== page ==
In 1944 the Church in Wales began to deposit the records of every Welsh diocese in the National Library of Wales, for the benefit of the nation. These included the records of the four ancient dioceses of Bangor, Llandaff, St. Asaph and St. Davids, and the two modern dioceses of Monmouth and Swansea & Brecon. Documents, manuscripts, maps and drawings were deposited initially, and the Library continues to receive regular deposits to this day.
Most diocesan records relate to Church administrative and legal systems. The records chart the history of the Church and its dioceses, church buildings, and the work of its bishops, courts, and clergy. It contains vital sources for those interested in ecclesiastical, family, and local history. It is also a very large collection – one of the largest collections of corporate records in the National Library of Wales. Fortunately for researchers, it is a well-organized collection, which makes access to the material relatively straightforward.
If you have never used the collections before and the prospect of navigating the diocesan records seems a bit daunting, try the following tips:
1. Know your diocese: Records of each diocese have been arranged into broad categories, such as Bishops’ Transcripts, Consistory Court Papers, Chapter Records etc. In general, you can expect to find the same types of records in each diocesan collection, although there may be differences in the extent of the records and the time periods covered.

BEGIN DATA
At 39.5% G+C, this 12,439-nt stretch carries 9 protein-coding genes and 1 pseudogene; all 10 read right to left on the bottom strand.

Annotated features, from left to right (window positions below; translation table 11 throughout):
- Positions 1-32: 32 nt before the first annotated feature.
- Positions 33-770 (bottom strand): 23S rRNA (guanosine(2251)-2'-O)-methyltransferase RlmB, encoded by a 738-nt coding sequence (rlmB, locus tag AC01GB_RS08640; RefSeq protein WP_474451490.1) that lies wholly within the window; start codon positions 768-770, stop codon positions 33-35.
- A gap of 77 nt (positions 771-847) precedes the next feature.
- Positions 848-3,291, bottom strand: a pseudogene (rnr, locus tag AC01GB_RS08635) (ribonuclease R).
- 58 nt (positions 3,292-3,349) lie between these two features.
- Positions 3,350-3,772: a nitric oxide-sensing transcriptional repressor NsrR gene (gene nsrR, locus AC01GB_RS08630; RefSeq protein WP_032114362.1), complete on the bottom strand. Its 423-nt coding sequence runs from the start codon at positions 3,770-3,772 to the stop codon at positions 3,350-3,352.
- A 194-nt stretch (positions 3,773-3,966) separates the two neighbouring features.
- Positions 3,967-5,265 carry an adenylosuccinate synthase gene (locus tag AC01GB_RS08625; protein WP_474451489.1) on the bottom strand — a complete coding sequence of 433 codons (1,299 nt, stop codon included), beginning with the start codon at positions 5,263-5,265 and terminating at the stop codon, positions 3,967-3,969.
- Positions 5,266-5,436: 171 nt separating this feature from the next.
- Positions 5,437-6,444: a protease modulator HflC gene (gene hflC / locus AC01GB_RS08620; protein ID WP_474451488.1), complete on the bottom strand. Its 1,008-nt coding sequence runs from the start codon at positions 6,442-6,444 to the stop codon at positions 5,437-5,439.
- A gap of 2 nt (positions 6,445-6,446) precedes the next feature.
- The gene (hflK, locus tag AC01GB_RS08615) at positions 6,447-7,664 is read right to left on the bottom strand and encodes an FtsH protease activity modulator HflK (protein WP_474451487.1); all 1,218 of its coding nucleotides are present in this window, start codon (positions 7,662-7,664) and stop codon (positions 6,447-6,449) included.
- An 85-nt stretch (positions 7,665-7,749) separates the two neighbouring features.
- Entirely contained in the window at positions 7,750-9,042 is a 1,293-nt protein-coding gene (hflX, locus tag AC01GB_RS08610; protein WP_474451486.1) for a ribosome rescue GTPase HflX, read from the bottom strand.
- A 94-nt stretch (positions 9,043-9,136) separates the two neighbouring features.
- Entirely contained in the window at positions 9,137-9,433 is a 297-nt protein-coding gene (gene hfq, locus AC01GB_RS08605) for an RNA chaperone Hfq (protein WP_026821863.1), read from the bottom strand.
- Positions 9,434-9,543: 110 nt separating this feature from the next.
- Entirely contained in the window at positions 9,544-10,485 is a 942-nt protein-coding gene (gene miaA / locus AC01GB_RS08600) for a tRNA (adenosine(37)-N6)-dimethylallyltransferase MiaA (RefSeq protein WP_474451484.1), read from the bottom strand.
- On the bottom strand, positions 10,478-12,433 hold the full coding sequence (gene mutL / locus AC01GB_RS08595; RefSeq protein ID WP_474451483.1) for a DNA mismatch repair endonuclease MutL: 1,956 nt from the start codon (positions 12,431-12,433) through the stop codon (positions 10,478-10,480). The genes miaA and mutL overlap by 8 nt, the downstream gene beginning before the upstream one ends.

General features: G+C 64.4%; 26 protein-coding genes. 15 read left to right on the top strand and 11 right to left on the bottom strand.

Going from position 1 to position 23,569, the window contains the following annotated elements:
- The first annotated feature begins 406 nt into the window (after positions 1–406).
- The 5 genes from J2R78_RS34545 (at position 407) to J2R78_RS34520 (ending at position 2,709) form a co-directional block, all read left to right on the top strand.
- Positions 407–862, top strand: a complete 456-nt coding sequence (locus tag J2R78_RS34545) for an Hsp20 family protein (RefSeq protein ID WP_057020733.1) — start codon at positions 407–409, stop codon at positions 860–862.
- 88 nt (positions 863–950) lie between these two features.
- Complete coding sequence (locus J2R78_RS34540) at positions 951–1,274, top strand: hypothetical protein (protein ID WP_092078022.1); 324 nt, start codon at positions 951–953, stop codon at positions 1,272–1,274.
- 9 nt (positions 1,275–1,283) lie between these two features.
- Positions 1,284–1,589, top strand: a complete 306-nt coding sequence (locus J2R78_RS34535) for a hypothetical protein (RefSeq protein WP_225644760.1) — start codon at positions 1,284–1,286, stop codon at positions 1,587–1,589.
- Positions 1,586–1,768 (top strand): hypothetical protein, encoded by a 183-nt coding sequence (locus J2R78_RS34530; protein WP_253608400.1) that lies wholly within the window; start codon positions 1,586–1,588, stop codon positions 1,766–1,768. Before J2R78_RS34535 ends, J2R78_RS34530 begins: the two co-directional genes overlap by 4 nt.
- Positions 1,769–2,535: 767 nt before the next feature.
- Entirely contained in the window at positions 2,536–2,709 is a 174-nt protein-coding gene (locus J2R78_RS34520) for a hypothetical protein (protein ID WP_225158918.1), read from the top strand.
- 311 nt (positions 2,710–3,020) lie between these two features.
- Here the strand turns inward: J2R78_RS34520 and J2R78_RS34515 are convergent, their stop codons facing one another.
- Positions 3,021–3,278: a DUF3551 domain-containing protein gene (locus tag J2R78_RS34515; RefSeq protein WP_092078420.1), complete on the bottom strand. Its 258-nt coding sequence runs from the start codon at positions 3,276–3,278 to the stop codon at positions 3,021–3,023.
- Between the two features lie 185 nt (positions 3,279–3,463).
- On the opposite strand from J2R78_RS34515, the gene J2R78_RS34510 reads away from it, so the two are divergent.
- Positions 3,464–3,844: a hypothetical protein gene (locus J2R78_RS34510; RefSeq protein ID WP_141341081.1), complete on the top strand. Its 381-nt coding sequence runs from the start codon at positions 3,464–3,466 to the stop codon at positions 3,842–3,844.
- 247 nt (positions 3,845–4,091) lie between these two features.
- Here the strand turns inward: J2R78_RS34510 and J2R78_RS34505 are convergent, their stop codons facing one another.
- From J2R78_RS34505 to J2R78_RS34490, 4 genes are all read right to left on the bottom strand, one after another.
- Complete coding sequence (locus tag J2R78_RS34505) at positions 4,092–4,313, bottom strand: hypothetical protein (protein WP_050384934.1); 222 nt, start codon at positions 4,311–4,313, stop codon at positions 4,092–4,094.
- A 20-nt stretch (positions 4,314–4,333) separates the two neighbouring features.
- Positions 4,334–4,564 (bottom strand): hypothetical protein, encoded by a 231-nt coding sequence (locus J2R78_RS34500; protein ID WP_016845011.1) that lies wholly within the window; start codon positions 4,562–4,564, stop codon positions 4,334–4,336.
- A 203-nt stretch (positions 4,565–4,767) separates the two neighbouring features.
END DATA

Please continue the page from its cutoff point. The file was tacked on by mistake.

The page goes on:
2. Browse the main description for the diocese: The main diocesan catalogue page will summarise what records are available – ‘Content and Structure’ and ‘System of Arrangement’ are particularly helpful. The main page will also display the categories of records.
3. Quick Search: Many of the series and record titles are keyword searchable, so try searching for specific terms relevant to your research. Remember to try different spelling variations to improve search results. It is possible for you to undertake a quick search within the collection itself by using the search box on the left hand side of the Library’s Archives and Manuscripts catalogue.
4. Printed resources: If you are trying to find information about a member of clergy, begin your search with Crockford’s Clerical Directory. It contains details of Anglican clergy appointments since 1858. This information can be a useful starting point.
5. Unexpected places: Investigate sections of the collection which may seem irrelevant to your research. Some official documents were not put into one of the general categories. For example, the Miscellaneous series in St. Davids Diocesan Records contains material relating to nonconformist chapels in Brecon!
This post is also available in: Welsh